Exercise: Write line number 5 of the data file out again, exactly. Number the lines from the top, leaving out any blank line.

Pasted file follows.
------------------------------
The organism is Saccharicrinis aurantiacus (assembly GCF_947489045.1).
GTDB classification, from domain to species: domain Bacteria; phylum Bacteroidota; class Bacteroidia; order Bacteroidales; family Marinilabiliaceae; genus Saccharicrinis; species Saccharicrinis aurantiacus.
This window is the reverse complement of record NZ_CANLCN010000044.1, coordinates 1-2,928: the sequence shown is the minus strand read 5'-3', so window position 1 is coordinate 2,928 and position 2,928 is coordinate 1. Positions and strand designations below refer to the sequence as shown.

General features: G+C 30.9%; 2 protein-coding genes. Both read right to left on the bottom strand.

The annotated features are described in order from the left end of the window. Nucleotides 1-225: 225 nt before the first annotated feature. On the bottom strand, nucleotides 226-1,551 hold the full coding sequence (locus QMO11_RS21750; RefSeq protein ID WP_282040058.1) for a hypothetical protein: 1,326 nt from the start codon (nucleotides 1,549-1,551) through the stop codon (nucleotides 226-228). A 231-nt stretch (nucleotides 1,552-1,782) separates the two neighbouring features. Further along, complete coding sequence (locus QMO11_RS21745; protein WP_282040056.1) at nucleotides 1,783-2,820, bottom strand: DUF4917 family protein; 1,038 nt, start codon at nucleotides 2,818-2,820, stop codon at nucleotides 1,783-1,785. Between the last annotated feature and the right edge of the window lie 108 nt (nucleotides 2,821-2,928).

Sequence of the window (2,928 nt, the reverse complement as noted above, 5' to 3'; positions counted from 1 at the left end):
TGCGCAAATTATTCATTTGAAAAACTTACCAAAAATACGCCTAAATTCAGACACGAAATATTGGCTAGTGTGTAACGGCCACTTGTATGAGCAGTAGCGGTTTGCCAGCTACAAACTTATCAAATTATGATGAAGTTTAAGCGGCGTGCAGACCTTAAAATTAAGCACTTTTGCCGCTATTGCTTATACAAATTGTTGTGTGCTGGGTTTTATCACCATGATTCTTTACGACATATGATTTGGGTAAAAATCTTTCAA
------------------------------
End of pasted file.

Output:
The annotated features are described in order from the left end of the window. Nucleotides 1-225: 225 nt before the first annotated feature. On the bottom strand, nucleotides 226-1,551 hold the full coding sequence (locus QMO11_RS21750; RefSeq protein ID WP_282040058.1) for a hypothetical protein: 1,326 nt from the start codon (nucleotides 1,549-1,551) through the stop codon (nucleotides 226-228). A 231-nt stretch (nucleotides 1,552-1,782) separates the two neighbouring features. Further along, complete coding sequence (locus QMO11_RS21745; protein WP_282040056.1) at nucleotides 1,783-2,820, bottom strand: DUF4917 family protein; 1,038 nt, start codon at nucleotides 2,818-2,820, stop codon at nucleotides 1,783-1,785. Between the last annotated feature and the right edge of the window lie 108 nt (nucleotides 2,821-2,928).